Surgical site management in the post-operative time frame is paramount in preventing infection and wound dehiscence. It is essential to use practical knowledge in good wound cleansing and skin care and in providing moisture balance in surgical site wound care management.
By Cheryl Carver, LPN, WCC, CWCA, FACCWS, DAPWCA, CLTC
The big debate continues in regards to using wet-to-dry dressings. One thing that is for certain though is that this type of dressing is frowned upon in long-term care facilities per the National Pressure Ulcer Advisory Panel (NPUAP) Guidelines for pressure ulcers. However, long-term care facilities are put at risk for citations when using wet-to-dry dressings for any wound type.
I observe many orders from providers for wet-to-dry dressings, which are not open to changing the order to an alternative non-selective debridement type dressing. Many times the provider isn't aware of the long-term care arena being somewhat of a "different turf", and they change the order. When I am doing wound rounds in facilities, I try to suggest to the wound nurse to "nicely suggest" to the provider that it would be better to use wet-to-moist, or use moisture retentive dressings, in accordance with the NPUAP Guidelines. Most long-term care facilities have a wide variety of dressing types in stock, or that are billed to Part B insurance.
A Closer Look At Gauze Dressings
Gauze, which is most commonly used in wet-to-dry dressings, is a thin, translucent fabric with a loose open weave. In technical terms "gauze" is a weave structure in which the weft yarns are arranged in pairs. This weave structure is used to add stability. However, this weave structure can be used with any weight of yarn. Did you know gauze is also used to make dresses, blouses, curtains and baby carriers? Gauze apparel is perfect for the hot summer months!
There are a variety of gauze dressings for us to choose from. Think of fluffy gauze versus the thin gauze roll. Some gauze may feel soft, and some coarser. Those little gauze fibers can easily embed in the wound and make it their home. Lastly, biofilms LOVE gauze! They use it as a food source.
What is the Difference Between Wet-to-Dry and Wet-to-Moist Dressings?
Wet-to-Dry: This type of dressing is used to remove drainage and dead tissue from wounds. Deep wounds with undermining and tunneling need to be packed loosely. Without packing, the space may close off to form a pocket and not heal. This type of dressing is to be changed every 4-6 hours.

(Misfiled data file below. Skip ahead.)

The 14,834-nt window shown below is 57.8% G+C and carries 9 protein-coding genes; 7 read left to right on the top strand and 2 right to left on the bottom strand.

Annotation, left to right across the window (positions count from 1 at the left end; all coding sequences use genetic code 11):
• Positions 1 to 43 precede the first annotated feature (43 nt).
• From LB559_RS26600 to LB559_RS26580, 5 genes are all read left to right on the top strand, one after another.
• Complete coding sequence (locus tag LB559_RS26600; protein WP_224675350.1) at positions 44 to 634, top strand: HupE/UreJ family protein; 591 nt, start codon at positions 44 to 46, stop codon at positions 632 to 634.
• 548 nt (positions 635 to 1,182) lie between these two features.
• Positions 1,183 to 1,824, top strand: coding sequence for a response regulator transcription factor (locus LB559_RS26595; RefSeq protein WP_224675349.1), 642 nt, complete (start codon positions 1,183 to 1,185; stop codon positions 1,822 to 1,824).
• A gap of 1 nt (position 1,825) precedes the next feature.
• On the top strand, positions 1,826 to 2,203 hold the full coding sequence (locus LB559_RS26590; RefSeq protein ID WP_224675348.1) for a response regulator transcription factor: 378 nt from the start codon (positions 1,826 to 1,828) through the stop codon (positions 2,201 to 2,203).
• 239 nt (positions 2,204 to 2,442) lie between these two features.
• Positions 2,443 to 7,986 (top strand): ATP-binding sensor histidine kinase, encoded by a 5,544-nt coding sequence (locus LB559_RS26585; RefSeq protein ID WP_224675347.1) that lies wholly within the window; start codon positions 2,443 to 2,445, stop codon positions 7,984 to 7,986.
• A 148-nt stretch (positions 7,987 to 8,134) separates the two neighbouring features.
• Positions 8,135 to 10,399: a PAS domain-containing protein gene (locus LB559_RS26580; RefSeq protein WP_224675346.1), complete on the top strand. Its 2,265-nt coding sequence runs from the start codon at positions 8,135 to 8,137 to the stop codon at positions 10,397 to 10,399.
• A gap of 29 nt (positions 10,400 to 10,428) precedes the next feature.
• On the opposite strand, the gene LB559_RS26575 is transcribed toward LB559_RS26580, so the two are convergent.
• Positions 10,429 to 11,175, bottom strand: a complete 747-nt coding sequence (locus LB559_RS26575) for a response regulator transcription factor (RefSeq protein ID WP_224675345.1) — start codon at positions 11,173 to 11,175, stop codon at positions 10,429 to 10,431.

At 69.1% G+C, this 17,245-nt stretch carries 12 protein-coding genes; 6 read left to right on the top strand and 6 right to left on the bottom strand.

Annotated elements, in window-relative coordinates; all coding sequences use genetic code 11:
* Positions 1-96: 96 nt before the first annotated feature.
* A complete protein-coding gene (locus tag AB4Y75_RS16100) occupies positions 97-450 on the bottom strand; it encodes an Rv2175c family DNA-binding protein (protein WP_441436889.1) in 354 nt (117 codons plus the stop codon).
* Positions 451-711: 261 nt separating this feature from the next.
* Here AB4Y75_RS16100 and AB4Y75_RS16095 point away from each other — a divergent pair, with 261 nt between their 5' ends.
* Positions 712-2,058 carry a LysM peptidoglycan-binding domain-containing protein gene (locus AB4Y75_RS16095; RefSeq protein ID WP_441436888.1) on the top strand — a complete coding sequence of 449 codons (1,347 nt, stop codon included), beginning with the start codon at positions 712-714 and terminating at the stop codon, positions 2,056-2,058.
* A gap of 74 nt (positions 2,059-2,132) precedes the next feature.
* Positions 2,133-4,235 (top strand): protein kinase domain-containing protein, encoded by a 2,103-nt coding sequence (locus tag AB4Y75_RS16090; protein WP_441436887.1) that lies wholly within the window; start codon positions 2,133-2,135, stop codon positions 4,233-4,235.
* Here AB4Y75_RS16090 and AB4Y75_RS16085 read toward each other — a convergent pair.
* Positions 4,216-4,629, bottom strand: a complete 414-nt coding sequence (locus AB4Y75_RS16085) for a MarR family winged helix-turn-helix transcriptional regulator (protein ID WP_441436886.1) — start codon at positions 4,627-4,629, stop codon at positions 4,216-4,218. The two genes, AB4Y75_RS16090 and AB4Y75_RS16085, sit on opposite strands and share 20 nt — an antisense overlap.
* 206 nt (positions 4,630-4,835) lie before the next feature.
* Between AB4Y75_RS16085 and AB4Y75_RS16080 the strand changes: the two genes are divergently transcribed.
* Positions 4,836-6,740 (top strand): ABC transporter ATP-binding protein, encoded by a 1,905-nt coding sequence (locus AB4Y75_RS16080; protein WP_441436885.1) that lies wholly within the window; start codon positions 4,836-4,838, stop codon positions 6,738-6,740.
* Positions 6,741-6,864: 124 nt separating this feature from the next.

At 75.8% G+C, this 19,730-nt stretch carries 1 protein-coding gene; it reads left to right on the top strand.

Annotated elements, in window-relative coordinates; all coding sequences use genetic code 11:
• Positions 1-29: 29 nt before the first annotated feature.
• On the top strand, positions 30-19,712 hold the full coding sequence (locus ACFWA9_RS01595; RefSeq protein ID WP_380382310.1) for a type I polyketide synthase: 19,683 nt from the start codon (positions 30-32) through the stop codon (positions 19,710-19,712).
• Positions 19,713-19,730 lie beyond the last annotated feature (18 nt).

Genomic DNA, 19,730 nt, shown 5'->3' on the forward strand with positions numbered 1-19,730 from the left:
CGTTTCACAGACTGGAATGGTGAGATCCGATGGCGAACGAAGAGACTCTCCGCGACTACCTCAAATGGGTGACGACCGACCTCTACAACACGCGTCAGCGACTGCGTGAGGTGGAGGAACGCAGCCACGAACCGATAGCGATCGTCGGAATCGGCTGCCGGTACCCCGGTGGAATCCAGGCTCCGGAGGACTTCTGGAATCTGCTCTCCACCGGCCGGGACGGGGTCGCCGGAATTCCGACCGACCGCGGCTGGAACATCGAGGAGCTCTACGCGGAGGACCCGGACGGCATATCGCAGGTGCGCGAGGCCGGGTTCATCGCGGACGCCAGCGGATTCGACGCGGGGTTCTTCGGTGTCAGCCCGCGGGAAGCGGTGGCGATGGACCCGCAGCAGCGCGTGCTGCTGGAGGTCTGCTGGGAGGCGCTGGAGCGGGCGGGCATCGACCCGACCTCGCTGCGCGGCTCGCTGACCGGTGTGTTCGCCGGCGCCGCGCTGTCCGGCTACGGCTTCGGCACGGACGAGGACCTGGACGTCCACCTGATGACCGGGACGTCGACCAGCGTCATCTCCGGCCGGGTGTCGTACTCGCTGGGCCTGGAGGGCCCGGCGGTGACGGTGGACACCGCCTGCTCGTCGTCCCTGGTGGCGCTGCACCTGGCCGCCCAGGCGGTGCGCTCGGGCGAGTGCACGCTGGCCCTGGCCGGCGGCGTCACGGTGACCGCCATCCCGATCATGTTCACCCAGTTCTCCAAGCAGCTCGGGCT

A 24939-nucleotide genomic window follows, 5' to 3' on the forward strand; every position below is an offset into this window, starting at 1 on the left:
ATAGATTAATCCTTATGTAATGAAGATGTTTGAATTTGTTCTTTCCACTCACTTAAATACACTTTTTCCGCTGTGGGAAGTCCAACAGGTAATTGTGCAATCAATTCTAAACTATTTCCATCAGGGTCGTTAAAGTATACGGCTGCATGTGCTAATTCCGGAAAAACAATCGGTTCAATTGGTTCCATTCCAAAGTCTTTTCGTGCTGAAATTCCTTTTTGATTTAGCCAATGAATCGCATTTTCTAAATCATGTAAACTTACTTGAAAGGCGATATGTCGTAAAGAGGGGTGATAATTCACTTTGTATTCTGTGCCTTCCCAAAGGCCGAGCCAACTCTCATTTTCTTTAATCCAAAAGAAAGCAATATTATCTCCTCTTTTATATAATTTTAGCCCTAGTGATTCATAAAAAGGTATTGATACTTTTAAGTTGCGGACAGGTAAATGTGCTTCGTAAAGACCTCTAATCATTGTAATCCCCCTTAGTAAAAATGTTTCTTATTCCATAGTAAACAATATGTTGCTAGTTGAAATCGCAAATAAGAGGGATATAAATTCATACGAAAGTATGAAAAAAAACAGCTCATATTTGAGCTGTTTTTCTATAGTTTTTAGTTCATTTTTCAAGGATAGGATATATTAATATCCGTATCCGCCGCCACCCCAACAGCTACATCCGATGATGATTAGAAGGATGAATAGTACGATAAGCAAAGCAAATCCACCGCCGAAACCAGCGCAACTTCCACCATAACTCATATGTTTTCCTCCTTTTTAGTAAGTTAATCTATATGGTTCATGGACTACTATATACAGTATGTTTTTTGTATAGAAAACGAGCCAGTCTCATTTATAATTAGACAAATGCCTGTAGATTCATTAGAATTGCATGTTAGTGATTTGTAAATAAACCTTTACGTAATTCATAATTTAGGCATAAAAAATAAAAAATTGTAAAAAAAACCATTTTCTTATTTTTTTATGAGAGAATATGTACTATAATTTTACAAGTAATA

Wet-to-Moist: This type of dressing is used to keep the wound moist. This type of dressing is used to remove drainage and dead tissue from wounds. Deep wounds with undermining and tunneling need to be packed loosely. Without packing, the space may close off to form a pocket and not heal. This type of dressing is to be changed daily.
Disadvantages of Wet-to-Dry Dressings
- Clinicians moisten the dressing with normal saline during removal. This defeats the whole purpose of non-selective debridement.
- Labor-intensive, repeating every 4-6 hours
- Wound bed temperature is cooled
- Painful when removed
- Desiccation of viable tissue
- Increased infection rates
- Retained dressing particles
- Bioburden can embed up to 60 layers of gauze
Alternatives to Wet-to-Dry Dressings That Promote Moist Wound Healing
Providers can consider using impregnated forms of gauze dressings to prevent evaporation of moisture. These are readily available in most health care settings. I have listed the frequency per the Centers for Medicare and Medicaid Guidelines.
- Hydrogel gauze (daily)
- Hydrogel silver gauze (daily)
- Honey gauze (daily)
- Cadexomer iodine gel with high ply gauze
- Petrolatum gauze
Gauze Dressing Advantages
- Readily available, has been around for centuries
- Can be used as a primary or secondary dressing
- Sterile and non-sterile types
- Available with and without an adhesive border
- Woven and non-woven gauze dressings (Woven Gauze: typically means that the gauze contains layers of woven cotton layered together into multiple ply sheets. Non-Woven Gauze: usually synthetic material made to look like a woven dressing yet maintain the same aeration ability.)
About the Author
Cheryl Carver is an independent wound educator and consultant. Carver's experience includes over a decade of hospital wound care and hyperbaric medicine. Carver single-handedly developed a comprehensive educational training manual for onboarding physicians and is the star of disease-specific educational video sessions accessible to employee providers and colleagues. Carver educates onboarding providers, in addition to bedside nurses in the numerous nursing homes across the country. Carver serves as a wound care certification committee member for the National Alliance of Wound Care and Ostomy, and is a board member of the Undersea Hyperbaric Medical Society Mid-West Chapter.
The views and opinions expressed in this blog are solely those of the author, and do not represent the views of WoundSource, Kestrel Health Information, Inc., its affiliates, or subsidiary companies.